When Your Child Takes Your Ex-Spouse's Side : NPR
How do children react when their divorced parents want to date? But when she referred to their father as someone who was dating, the . Children who are manipulative are usually fearful that events in their life are spinning out of control. A new study claims that the relationships between dads and When you control for genetic factors, parenting effects tend to drop out. Research says parents of teenage girls are most likely to divorce. How can we protect our relationships through this strain? A new book by a leading clinical psychologist aims to guide parents by girls are teenagers, researchers have ruled out a cultural preference for having sons as a major factor.
As a teenager, I was deeply critical of my dad and what I regarded as his flaws.
I think my feelings were complicated by my struggle to emerge as a man in my own right: They've lost what they had — they've lost mum and dad together. People just don't understand that when they think: If they are 17 or 18, we may overestimate teenage maturity because they no longer have irrational strops.
In fact, research shows that the brain continues to develop until the age of 25 or But it creates a new difficulty: If they back off to give teenagers space to rage, that can be interpreted as uncaring. After my parents split, I remember feeling that the onus was on my dad to maintain contact with me; luckily for both of us, he did.
When you keep reassuring your teen that you love them, only to be faced by insults or silence, it must be hard not to lash out, or at least tell them it is tough for you too, and they are old enough to deal with it.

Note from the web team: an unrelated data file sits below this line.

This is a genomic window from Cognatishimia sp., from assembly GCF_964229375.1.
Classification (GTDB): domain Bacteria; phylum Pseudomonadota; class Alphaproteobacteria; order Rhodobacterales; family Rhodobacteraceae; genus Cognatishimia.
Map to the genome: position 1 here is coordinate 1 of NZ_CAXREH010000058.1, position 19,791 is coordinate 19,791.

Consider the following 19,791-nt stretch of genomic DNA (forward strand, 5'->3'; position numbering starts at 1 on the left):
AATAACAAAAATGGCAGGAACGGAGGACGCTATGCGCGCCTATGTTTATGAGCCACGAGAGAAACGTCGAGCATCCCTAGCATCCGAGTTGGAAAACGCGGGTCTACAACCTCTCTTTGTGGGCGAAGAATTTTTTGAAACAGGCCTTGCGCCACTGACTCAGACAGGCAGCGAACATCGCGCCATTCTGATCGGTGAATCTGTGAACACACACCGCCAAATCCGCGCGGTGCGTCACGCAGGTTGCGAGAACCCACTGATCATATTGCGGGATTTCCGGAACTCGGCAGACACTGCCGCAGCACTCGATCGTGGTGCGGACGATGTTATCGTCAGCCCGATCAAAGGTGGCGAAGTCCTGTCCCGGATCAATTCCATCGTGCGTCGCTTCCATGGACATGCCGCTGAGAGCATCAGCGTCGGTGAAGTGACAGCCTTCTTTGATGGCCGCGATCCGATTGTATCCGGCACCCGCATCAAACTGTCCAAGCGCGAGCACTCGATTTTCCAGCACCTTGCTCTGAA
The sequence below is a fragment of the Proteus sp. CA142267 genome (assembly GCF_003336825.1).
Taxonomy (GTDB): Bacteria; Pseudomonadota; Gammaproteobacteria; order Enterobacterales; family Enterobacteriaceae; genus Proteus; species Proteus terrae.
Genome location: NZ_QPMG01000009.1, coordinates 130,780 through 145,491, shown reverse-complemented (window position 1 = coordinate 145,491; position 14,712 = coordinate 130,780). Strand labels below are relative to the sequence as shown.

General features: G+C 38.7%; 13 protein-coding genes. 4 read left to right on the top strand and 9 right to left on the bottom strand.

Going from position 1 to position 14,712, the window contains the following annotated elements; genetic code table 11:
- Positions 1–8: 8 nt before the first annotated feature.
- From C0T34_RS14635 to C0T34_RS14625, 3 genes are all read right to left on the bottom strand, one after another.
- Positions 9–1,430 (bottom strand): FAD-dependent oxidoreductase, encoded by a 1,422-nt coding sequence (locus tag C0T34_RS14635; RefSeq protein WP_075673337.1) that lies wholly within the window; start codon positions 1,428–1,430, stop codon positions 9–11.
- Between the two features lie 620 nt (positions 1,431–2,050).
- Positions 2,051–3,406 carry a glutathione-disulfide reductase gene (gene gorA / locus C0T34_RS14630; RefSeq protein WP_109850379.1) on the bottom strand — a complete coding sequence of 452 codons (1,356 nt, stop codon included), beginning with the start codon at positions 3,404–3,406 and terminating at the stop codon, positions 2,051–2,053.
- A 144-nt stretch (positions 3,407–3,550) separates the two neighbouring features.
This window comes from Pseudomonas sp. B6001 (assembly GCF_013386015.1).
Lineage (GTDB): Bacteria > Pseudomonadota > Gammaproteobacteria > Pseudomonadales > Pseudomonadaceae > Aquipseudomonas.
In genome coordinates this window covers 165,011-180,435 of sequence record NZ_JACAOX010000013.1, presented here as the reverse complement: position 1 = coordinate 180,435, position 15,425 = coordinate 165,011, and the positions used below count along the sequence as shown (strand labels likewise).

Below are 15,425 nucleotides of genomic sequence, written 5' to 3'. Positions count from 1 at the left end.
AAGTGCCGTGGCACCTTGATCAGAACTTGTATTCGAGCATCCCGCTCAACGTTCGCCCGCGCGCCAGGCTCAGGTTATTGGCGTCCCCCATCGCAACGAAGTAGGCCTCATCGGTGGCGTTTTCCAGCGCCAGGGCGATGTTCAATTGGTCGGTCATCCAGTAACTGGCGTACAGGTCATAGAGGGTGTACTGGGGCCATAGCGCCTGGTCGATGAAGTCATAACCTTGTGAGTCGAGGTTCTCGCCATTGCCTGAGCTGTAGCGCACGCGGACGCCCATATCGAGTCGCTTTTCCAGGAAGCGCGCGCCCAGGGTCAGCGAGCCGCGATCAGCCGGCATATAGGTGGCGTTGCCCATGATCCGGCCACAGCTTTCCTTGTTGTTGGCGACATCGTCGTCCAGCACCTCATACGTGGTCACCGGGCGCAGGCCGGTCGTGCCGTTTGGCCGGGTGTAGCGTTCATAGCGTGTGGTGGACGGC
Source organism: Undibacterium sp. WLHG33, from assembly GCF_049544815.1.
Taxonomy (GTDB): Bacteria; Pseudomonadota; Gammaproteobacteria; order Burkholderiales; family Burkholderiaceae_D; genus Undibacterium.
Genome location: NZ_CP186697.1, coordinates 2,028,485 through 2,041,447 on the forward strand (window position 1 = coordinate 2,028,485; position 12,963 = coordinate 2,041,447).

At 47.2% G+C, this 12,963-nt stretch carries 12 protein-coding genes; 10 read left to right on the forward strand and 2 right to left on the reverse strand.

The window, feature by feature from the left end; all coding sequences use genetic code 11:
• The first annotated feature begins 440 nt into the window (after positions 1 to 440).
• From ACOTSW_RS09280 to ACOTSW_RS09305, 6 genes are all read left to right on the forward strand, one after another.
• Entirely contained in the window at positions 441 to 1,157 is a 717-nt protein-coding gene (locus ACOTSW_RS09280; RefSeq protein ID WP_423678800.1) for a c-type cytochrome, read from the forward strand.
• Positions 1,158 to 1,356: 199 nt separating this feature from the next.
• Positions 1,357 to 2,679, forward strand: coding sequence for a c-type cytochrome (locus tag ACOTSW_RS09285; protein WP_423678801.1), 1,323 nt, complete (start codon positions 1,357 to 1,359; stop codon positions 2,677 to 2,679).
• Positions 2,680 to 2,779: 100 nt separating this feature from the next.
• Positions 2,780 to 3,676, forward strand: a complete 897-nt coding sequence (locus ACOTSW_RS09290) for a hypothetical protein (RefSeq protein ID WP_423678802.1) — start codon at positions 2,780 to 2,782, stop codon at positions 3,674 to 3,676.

Talking to your teen about separation and divorce
It is absolutely essential, Rudkin and Northam agree, that divorcing parents of late teens remember to be the grownups. It sounds a bit banal, but one of the obvious things [for a departing father to do] is to say sorry.
I hope they have. And if they haven't, I hope that Chris is still trying, and Peter feels less fury. Twenty years on from my parents' divorce, the fact that I find it easier to empathise with Chris than with Peter's teenage anger is one sign that my dad and I managed to repair our relationship.
My own teenage rage seems a world away. So rather than take a passive approach to try to maintain some harmony, I think it's important that parents in this situation step up and find some way to communicate to their children. I suggest a more active approach in which you're careful not to put down the other parent, but to find a way to communicate. You don't have to tell your side of the story, but you do need to introduce the idea that there is another side to the story.
Teens and Dads after Divorce
It sounds like both of these kids are pretty volatile and angry. How might you specifically reach out to the children in these two cases?Meet Parents Who Say They No Longer Discipline Their ‘Out-Of-Control’ Teen
In the case of the Broken Dad, his emails aren't being answered and his number is blocked from communication. So one approach would be to try to use an intermediary — perhaps someone in the family who recognizes the terrible price that this girl is paying for her parents' divorce.
Otherwise, the father may need to use opportunities where his daughter does need something from him — a permission slip signed, auto insurance paid, etc.
- Why divorce can be so difficult for teenage children
- Teenage daughters may cause divorce, research says
- When Your Child Takes Your Ex-Spouse's Side
My concern is that, just as Broken Dad says that the silence is killing him slowly day by day, the relationship is dying as well. The absence of contact is not allowing his daughter to see her dad and to be confronted with his love for her.
She's only seeing him through the eyes of her mother, who's angry and who did not want the breakup. The dad's taking all the heat for this when, in reality, we know that in most relationships that fail, each partner has some responsibility for the end of the relationship. Let's say the husband had an affair and a secret life was revealed, and then the marriage comes to an end.
What happens in those cases — when the kids take a side because it's reasonable to defend one of the parents?